To change your profile from ‘debt financial profile’ to ‘prosperity financial profile, you need to examine both spending and earning.

Most personal finance experts will try to convince you that you are in a debt financial profile or have a negative cash flow because you spend too much. Please remember that it is also possible that you are simply not earning enough.

Whatever the reason for a negative cash flow, the first step towards financial health is to achieve a positive cash flow. Every month, money should be left in your account; this money can be saved and/or invested for the future.

Cash flow is the most important number in personal finance. Positive cash flow means building sustainable wealth; negative cash flow leads to perdition.

You can easily calculate your monthly cash flow using the Money Dashboard platform, which brings together all your accounts and automatically calculates total income and spending over some time,

What is your cash flow? Has it changed in the last six months?

Have a positive net-worth

financial health

Your net worth is the value of all your assets and possessions minus all your liabilities. This net worth calculator can help you see what is included, more specifically, under these headings.

You can also use it to calculate your net worth and update it regularly.

It is important for financial health that your net worth is positive and growing. Negative net worth is a cause for serious concern: this means that your liabilities (different kinds of debt) is more than the value of your possessions and assets.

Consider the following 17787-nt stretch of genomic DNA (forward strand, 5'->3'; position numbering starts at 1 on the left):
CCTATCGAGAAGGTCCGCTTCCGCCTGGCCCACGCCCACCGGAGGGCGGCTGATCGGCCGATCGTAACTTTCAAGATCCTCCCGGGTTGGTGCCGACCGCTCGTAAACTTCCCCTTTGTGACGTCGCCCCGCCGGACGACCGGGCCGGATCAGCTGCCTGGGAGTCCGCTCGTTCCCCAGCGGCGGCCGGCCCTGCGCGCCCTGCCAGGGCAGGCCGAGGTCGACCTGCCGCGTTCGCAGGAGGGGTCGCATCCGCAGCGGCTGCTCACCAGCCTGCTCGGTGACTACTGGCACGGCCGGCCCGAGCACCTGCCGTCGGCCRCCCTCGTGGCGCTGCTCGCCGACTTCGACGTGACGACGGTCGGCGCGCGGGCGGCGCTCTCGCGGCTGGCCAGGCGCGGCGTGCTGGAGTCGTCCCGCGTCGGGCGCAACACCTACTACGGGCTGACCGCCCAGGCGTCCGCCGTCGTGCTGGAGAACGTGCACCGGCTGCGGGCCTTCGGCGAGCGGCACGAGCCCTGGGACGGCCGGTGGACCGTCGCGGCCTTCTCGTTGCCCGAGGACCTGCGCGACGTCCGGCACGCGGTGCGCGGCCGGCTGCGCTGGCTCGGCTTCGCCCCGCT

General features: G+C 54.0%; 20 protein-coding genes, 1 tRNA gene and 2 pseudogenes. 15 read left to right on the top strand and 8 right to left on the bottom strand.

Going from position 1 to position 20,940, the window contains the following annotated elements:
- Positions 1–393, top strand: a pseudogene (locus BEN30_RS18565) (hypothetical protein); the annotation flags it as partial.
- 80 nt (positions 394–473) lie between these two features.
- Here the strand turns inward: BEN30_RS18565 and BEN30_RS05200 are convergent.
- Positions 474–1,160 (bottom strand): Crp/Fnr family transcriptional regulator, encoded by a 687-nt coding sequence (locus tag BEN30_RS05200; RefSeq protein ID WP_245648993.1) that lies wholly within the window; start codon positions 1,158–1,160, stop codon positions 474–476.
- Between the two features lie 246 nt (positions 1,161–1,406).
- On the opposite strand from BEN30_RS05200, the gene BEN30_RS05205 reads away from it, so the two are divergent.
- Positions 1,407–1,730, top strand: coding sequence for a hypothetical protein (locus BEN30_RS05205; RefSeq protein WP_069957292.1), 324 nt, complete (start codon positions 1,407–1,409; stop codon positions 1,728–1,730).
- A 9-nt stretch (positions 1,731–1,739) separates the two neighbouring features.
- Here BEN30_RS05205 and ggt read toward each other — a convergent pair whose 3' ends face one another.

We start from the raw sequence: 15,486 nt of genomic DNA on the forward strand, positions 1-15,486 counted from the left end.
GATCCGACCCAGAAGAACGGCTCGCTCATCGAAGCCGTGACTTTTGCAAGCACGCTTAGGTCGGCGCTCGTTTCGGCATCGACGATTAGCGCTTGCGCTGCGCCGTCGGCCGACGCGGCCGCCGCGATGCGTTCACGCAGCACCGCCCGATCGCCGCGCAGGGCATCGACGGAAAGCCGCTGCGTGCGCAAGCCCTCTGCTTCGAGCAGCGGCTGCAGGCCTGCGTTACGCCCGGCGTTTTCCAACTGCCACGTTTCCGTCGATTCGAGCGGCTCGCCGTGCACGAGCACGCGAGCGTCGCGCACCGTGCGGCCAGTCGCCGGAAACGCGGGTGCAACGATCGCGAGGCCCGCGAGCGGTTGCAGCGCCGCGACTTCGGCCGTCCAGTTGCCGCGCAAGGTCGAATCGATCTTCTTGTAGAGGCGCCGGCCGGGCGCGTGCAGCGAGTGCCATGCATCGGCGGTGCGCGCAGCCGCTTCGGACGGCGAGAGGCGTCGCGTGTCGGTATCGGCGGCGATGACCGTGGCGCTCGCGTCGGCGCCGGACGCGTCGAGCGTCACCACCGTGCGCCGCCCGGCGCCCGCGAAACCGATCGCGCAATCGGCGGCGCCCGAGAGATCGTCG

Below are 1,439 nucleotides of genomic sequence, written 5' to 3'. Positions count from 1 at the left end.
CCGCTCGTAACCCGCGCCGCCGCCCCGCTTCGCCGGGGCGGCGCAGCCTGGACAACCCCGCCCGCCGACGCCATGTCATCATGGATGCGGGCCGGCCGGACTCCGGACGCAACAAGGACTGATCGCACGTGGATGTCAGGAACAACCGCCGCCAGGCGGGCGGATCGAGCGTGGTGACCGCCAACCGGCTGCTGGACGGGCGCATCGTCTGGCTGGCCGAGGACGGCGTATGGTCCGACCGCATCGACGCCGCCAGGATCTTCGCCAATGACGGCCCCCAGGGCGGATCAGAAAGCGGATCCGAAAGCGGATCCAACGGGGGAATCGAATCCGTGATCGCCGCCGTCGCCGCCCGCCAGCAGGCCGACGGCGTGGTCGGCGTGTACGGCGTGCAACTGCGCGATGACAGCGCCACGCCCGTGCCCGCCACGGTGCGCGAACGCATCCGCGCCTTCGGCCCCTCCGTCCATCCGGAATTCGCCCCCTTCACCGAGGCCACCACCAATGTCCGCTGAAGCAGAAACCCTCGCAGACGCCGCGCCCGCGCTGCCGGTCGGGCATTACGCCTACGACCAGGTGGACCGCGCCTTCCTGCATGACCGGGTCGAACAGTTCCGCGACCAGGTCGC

What is your net worth? Has it changed in the last twelve months?

Have no (or very little) debt

There are no two ways about this: debt can seriously damage your financial health by eating away at your positive cash flow and reducing your net worth.

Carrying a lot of consumer debt (this is all debt excluding your mortgage) also places you in a very precarious life situation: even a small change in your circumstances can have devastating effects on your life.

When we were in debt, I remember being terrified that I’d lose my job or that I may need to take a pay cut. I was also agonising over the thought that I may get run over by a bus (this is why I still carry a lot of insurance).

Do you have any debt? What is it? What are your plans to pay it off?

Have a financial buffer

Most people dabbling in personal finance call this an ‘emergency fund’. I prefer to call it a ‘financial buffer’ because this is not only money for emergencies like buying a new fridge and repairing the car when it breaks.

This buffer gives you financial stability in a dynamic and rapidly changing labour market and economy.

There is a discussion about how large this should be. At the moment, we keep enough cash to last roughly a year if we lose my salary.

You’d need to find your level. Ask yourself these questions:

How much monthly money do I need to live if I lose some income streams?
How long would I need to recover the lost income?
How much will make me feel more secure about my finances?

Building a financial buffer can take some time, but it is well worth it.

Do you have a financial buffer? How long would you survive if you lost some of your income?

Have investments

Financially healthy people’s income doesn’t consist solely of the wages from their jobs – they have investments.